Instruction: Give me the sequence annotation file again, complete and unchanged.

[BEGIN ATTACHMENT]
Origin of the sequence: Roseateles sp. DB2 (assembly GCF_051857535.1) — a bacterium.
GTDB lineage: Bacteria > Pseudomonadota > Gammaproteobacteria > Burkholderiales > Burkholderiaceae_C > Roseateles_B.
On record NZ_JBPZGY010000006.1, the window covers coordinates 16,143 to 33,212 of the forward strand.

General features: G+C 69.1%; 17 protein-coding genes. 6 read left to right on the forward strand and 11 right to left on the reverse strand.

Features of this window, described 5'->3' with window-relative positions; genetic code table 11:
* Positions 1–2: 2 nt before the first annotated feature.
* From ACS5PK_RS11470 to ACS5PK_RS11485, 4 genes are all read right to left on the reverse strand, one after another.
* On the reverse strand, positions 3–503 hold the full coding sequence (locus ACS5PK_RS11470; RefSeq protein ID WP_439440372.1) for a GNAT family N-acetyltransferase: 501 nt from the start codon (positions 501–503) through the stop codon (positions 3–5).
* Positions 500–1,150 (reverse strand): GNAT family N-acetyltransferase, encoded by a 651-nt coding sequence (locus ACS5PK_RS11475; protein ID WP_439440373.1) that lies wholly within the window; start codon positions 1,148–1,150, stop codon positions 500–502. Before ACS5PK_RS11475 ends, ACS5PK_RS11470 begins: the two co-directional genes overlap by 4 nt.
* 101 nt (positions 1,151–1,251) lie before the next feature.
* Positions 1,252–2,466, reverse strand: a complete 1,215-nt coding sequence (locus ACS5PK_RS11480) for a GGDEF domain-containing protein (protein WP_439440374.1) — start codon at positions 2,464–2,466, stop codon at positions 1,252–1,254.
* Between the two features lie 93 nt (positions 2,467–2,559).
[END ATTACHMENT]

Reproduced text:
Origin of the sequence: Roseateles sp. DB2 (assembly GCF_051857535.1) — a bacterium.
GTDB lineage: Bacteria > Pseudomonadota > Gammaproteobacteria > Burkholderiales > Burkholderiaceae_C > Roseateles_B.
On record NZ_JBPZGY010000006.1, the window covers coordinates 16,143 to 33,212 of the forward strand.

General features: G+C 69.1%; 17 protein-coding genes. 6 read left to right on the forward strand and 11 right to left on the reverse strand.

Features of this window, described 5'->3' with window-relative positions; genetic code table 11:
* Positions 1–2: 2 nt before the first annotated feature.
* From ACS5PK_RS11470 to ACS5PK_RS11485, 4 genes are all read right to left on the reverse strand, one after another.
* On the reverse strand, positions 3–503 hold the full coding sequence (locus ACS5PK_RS11470; RefSeq protein ID WP_439440372.1) for a GNAT family N-acetyltransferase: 501 nt from the start codon (positions 501–503) through the stop codon (positions 3–5).
* Positions 500–1,150 (reverse strand): GNAT family N-acetyltransferase, encoded by a 651-nt coding sequence (locus ACS5PK_RS11475; protein ID WP_439440373.1) that lies wholly within the window; start codon positions 1,148–1,150, stop codon positions 500–502. Before ACS5PK_RS11475 ends, ACS5PK_RS11470 begins: the two co-directional genes overlap by 4 nt.
* 101 nt (positions 1,151–1,251) lie before the next feature.
* Positions 1,252–2,466, reverse strand: a complete 1,215-nt coding sequence (locus ACS5PK_RS11480) for a GGDEF domain-containing protein (protein WP_439440374.1) — start codon at positions 2,464–2,466, stop codon at positions 1,252–1,254.
* Between the two features lie 93 nt (positions 2,467–2,559).